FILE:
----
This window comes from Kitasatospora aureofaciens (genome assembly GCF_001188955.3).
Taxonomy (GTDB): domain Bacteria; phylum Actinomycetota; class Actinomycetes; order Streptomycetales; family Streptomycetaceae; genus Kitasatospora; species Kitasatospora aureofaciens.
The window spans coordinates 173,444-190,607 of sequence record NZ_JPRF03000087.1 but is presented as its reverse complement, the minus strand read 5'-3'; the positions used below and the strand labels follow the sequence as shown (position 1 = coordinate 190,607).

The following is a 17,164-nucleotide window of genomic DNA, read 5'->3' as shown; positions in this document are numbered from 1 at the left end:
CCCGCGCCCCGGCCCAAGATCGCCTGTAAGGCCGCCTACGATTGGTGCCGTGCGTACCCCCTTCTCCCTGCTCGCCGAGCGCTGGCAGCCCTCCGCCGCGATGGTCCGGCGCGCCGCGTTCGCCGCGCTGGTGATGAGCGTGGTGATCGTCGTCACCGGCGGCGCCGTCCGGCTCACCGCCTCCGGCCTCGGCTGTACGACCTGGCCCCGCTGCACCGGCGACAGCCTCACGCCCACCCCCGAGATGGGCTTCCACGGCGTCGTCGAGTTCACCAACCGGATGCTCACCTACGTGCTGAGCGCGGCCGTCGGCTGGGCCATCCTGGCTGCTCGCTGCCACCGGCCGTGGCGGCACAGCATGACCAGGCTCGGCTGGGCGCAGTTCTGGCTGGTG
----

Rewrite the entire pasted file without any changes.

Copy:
This window comes from Kitasatospora aureofaciens (genome assembly GCF_001188955.3).
Taxonomy (GTDB): domain Bacteria; phylum Actinomycetota; class Actinomycetes; order Streptomycetales; family Streptomycetaceae; genus Kitasatospora; species Kitasatospora aureofaciens.
The window spans coordinates 173,444-190,607 of sequence record NZ_JPRF03000087.1 but is presented as its reverse complement, the minus strand read 5'-3'; the positions used below and the strand labels follow the sequence as shown (position 1 = coordinate 190,607).

The following is a 17,164-nucleotide window of genomic DNA, read 5'->3' as shown; positions in this document are numbered from 1 at the left end:
CCCGCGCCCCGGCCCAAGATCGCCTGTAAGGCCGCCTACGATTGGTGCCGTGCGTACCCCCTTCTCCCTGCTCGCCGAGCGCTGGCAGCCCTCCGCCGCGATGGTCCGGCGCGCCGCGTTCGCCGCGCTGGTGATGAGCGTGGTGATCGTCGTCACCGGCGGCGCCGTCCGGCTCACCGCCTCCGGCCTCGGCTGTACGACCTGGCCCCGCTGCACCGGCGACAGCCTCACGCCCACCCCCGAGATGGGCTTCCACGGCGTCGTCGAGTTCACCAACCGGATGCTCACCTACGTGCTGAGCGCGGCCGTCGGCTGGGCCATCCTGGCTGCTCGCTGCCACCGGCCGTGGCGGCACAGCATGACCAGGCTCGGCTGGGCGCAGTTCTGGCTGGTG